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Health Communication

Strategies for Developing Global Health Programs

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Edited By Do Kyun Kim, Arvind Singhal and Gary L. Kreps

Promotion of healthy behaviors and prevention of disease are inextricably linked to cultural understandings of health and well-being. Health communication scholarship and practice can substantially and strategically contribute to people living safer, healthier, and happier lives. This book represents a concrete step in that direction by establishing a strategic framework for guiding global and local health practices.
Taking a multi-disciplinary approach, the volume includes state-of-the-art theories that can be applied to health communication interventions and practical guidelines about how to design, implement, and evaluate effective health communication interventions.
Few books have synthesized such a broad range of theories and strategies of health communication that are applicable globally, and also provided clear advice about how to apply such strategies. This volume combines academic research and field experience, guided by past and future research agendas and on-the-ground implementation opportunities.
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Chapter 3 A Primer for Using Mobile Apps and Social Media in Healthcare (Carolyn Lauckner & Pamela Whitten, Michigan State University)

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Carolyn Lauckner & Pamela Whitten, Michigan State University

Consider this scenario: a diabetic patient, after a visit with her doctor, logs on to a web portal to see how thousands of similar patients have reacted to the treatment her physician has just recommended. She can see their ratings of the treatment’s effectiveness and the severity of side effects experienced, along with personal tips for taking the medication. Armed with the knowledge of these many other patients, she contemplates the pros and cons of beginning the treatment. While on this website, she also logs into her personal profile and enters in her blood glucose levels for the past few days. To get this information, she opens the app on her phone that receives data on her blood sugar wirelessly via Bluetooth from her glucometer. With these two technologies, she can view how her health has changed over time and look for patterns in her glucose levels to aid in better self-management of her condition.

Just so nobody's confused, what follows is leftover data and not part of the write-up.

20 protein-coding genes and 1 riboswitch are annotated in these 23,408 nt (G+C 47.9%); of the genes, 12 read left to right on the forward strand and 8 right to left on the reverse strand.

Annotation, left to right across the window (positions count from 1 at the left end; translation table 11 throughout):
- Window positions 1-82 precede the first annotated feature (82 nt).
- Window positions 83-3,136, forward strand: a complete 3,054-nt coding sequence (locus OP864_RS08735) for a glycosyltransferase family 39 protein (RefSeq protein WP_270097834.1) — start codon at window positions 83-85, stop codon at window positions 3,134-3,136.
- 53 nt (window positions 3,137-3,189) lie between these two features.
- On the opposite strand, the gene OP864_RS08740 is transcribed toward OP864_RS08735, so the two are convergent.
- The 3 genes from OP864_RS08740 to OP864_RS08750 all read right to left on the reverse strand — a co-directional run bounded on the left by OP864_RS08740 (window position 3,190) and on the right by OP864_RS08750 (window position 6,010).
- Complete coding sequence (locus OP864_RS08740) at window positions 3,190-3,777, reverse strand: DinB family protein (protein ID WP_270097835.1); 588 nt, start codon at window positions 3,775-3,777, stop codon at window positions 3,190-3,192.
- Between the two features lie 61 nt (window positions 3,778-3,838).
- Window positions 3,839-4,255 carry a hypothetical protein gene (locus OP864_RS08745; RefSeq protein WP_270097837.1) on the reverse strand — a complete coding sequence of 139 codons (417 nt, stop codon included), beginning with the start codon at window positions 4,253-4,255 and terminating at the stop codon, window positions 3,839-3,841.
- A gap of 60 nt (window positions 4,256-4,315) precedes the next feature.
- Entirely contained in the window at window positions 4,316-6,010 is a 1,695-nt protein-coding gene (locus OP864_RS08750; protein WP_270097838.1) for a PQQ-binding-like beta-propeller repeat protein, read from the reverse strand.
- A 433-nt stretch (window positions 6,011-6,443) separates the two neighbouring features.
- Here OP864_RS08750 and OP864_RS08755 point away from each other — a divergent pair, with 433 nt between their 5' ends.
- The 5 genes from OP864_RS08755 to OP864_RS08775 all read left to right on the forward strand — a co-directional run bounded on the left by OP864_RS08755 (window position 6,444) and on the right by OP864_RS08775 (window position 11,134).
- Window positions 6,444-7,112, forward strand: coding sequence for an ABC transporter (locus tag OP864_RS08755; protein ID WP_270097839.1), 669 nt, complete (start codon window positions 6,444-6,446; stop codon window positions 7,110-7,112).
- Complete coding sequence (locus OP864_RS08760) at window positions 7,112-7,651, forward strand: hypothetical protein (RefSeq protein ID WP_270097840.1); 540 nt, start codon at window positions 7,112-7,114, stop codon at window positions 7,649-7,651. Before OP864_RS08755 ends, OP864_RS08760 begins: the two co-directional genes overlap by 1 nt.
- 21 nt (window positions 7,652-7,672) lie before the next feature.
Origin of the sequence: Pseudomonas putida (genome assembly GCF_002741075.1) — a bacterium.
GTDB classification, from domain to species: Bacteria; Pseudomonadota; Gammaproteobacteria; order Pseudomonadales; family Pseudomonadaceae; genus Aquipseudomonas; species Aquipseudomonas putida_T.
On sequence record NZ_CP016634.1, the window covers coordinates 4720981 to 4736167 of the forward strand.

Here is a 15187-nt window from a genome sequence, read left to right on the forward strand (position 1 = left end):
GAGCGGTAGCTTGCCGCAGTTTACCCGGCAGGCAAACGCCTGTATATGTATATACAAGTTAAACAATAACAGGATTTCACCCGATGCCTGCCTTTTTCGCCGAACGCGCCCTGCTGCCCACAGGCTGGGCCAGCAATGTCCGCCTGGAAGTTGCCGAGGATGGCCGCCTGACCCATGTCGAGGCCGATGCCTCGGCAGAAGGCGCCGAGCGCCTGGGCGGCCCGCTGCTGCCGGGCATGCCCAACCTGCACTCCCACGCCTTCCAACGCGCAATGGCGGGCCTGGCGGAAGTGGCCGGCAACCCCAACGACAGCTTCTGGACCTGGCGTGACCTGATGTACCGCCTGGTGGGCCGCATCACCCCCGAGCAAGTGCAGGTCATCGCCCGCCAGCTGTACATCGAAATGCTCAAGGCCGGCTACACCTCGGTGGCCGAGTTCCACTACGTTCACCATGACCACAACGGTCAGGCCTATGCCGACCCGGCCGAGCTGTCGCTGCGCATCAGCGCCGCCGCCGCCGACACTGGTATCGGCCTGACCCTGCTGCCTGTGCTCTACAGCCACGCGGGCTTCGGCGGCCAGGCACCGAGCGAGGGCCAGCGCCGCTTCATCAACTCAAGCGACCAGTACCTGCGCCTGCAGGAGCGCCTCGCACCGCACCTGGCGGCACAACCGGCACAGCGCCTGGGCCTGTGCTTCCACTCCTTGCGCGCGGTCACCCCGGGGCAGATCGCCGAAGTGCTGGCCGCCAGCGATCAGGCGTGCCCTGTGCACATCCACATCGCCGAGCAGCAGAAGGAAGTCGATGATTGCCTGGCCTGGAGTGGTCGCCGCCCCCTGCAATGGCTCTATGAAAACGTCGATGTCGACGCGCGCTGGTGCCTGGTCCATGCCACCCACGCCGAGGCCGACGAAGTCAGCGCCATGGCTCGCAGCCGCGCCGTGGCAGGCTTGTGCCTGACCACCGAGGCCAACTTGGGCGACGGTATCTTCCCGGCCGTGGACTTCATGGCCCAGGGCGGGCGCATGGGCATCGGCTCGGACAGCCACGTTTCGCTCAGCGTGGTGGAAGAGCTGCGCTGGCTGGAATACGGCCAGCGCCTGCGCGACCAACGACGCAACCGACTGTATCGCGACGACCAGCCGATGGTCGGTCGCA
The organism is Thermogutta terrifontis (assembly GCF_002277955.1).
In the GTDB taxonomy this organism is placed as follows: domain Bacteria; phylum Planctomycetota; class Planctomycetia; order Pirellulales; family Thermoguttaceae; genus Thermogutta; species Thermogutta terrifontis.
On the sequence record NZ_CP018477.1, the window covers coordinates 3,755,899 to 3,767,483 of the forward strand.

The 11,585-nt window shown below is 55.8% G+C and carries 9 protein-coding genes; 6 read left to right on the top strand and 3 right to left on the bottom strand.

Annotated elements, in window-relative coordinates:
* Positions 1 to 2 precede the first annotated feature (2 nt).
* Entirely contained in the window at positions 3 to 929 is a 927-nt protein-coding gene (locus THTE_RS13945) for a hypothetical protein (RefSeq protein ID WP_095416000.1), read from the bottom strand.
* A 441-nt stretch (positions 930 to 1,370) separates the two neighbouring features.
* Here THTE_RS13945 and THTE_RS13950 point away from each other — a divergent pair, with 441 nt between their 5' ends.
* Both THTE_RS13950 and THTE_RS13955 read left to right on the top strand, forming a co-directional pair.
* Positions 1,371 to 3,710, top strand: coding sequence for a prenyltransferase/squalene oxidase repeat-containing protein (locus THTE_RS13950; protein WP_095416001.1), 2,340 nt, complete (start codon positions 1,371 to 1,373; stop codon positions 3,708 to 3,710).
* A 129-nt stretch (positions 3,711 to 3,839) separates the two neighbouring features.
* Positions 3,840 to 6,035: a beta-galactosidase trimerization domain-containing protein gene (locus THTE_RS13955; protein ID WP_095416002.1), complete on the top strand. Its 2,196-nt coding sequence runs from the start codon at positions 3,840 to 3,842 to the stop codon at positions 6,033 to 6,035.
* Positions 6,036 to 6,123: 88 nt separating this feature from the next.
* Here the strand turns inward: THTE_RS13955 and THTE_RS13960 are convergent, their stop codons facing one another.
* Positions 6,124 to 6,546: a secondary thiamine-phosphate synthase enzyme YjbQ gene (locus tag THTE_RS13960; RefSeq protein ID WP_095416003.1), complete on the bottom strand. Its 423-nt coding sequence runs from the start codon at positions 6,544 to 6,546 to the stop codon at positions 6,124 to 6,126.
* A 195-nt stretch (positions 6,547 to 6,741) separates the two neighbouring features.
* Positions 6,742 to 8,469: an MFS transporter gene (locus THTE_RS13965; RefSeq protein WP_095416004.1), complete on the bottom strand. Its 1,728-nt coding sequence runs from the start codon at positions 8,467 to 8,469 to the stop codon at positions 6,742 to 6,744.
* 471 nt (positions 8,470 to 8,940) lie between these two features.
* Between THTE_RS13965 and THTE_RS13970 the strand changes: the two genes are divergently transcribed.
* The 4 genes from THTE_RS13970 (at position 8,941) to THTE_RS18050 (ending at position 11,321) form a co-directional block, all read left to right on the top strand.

Such a scenario would have been impossible in the recent past. One patient could not easily access the opinions of thousands of similar others, and keeping track of glucose levels required manual recording and charting. New technologies, including social media sites and smartphones, have evolved rapidly and are becoming increasingly useful for patients, as well as healthcare providers, health educators, and individuals wanting to make healthy changes. The wide proliferation of these technologies and their integration into daily routines is helping to increase...

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